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Sunday, August 18, 2002



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JASON SEABORN / JSEABORN@STARBULLETIN.COM
A group of off-road enthusiasts volunteered for several hours Aug. 4 to clean up the Kaena Point area. Volunteers turned over an abandoned car so it was easier to haul out.



Off-roaders clear
Kaena Point trash

4-wheel drive vehicle enthusiasts
show care for land where nature
and recreation meet



By Jason Seaborn
jseaborn@starbulletin.com

The state's recent land designation reclassification at Kaena Point served as a wake-up call to the off-road community to clean up their act.

Spurred by a growing negative perception about off-road vehicle users and the perceived danger of losing a favored locale for off-roading, a group of about 15 four-wheel drive enthusiasts armed with trash bags and gloves set to righting some of the wrongs perpetrated by what they believe are some bad apples in the off-roading community.

"We just wanted to come out here and clean things up as best we could," said Michael Benes, a Navy petty officer from Pearl Harbor, and one of the main organizers of the event earlier this month. "A lot of people have a negative opinion of off-roaders and think we just tear things up. We wanted to show that some of us care about cleaning up, too."

Benes participates on a Hawaii off-roaders' Web site message board, 4Bangers United (www.forumco.com/jeffy), that originally started the discussion that culminated in the clean-up effort.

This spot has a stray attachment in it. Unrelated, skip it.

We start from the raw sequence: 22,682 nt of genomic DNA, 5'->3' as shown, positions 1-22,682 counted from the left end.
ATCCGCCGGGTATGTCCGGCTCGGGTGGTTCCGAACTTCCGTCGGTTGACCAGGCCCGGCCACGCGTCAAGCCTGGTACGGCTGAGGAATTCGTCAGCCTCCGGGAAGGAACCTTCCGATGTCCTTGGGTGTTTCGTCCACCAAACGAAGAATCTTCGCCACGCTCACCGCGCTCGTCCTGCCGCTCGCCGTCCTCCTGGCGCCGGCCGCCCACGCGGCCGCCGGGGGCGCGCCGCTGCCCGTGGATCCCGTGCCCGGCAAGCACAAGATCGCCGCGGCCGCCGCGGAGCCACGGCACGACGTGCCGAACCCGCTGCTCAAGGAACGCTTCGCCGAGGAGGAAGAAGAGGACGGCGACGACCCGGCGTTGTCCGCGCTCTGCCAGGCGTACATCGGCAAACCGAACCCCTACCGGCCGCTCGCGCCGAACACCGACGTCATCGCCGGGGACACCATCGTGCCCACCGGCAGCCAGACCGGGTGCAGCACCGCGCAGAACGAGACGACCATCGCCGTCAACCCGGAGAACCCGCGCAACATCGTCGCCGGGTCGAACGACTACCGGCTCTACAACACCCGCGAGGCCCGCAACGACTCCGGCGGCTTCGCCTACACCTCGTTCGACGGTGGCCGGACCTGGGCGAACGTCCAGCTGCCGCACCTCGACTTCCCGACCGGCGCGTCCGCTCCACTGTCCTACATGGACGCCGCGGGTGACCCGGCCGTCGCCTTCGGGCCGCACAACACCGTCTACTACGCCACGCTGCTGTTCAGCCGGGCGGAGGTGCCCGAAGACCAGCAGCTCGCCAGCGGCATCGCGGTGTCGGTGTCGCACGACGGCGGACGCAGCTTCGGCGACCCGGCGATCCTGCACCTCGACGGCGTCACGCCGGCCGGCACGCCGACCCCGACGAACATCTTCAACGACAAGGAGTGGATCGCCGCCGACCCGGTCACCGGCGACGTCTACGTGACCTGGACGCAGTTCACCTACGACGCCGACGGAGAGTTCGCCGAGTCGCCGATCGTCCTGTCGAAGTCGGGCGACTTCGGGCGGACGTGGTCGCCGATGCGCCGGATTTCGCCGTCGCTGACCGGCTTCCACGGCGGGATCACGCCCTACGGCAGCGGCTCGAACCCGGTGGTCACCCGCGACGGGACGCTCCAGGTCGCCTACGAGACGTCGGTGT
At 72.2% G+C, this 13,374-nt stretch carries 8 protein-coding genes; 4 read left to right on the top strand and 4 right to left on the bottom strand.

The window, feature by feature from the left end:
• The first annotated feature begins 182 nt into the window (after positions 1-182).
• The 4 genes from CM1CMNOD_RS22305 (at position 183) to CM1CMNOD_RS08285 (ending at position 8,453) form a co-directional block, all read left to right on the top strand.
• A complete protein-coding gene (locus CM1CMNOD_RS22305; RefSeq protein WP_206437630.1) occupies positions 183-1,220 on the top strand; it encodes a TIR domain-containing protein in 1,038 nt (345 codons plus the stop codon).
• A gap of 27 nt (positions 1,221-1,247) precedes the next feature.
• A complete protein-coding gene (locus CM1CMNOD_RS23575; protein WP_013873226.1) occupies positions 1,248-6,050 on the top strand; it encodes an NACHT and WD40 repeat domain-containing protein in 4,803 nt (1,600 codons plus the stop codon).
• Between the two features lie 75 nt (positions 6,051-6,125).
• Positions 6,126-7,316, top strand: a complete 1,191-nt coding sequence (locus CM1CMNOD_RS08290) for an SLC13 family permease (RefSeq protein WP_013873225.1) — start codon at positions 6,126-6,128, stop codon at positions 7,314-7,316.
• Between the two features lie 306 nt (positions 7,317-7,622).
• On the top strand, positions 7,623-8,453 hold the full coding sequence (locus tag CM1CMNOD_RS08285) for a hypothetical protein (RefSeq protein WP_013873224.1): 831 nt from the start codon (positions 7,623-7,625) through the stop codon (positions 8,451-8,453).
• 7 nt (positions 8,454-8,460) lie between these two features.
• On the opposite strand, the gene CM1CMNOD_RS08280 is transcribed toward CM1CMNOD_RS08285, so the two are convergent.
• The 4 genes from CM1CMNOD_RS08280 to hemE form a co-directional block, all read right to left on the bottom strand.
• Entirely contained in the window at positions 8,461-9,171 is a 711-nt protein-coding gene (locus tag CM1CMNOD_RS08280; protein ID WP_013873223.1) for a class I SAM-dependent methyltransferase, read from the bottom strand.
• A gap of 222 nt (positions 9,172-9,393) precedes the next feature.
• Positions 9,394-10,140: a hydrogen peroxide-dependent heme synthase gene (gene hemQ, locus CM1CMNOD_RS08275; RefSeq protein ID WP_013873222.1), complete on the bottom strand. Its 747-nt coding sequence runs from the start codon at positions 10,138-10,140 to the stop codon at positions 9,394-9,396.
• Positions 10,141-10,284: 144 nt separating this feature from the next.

"Maybe if we clean up where we play, then we can keep playing," added Ken Kelly, another Pearl Harbor petty officer.

Altogether, the group hauled out six to eight truck loads of garbage, according to Benes, including rusted pieces of metal, discarded tires, car batteries, and two and a half abandoned cars.

They hauled this trash to a designated spot near the first gate to Kaena Point, where state disposal services would later pick it up.

Recently, 360 acres of previously unencumbered land along the Waialua side of Kaena Point were reclassified to state park lands.

There are three types of state designation for lands at Kaena Point: unencumbered, state park reserve, and natural area reserve.

Each has a different set of rules governing land usage, with unencumbered being the least restricted, state park being more restricted, and natural area reserve being the most restricted.

Since the new designation of a portion of Kaena Point as state park lands, off-roaders, including dirt-bikers, are still allowed to drive on already established roads and trails.

But Gary Muniz, from the Department of Land and Natural Resources' Division of Conservation and Resources Enforcement, wants to remind drivers that it is illegal to drive over vegetation or wildlife.

"In general, most people respect the area, but off-roading and dirt-biking over vegetation damages the whole area," Muniz said.

Muniz added that the enforcement division monitors the area by a combination of routine patrols and responses to complaints. Anyone witnessing illegal activities at Kaena Point is asked to call the police or the enforcement hotline at 587-0077.

Dan Quinn, administrator of the DLNR state parks, explained that the recent land designation change is an attempt to preserve the resources at Kaena Point that had become damaged while the land was designated as unencumbered lands.

"We need to work on controlling off-roading activity," Quinn said. "There are areas that are just trashed and need to be given a chance to do what they would naturally do without the impact of off-road vehicles."



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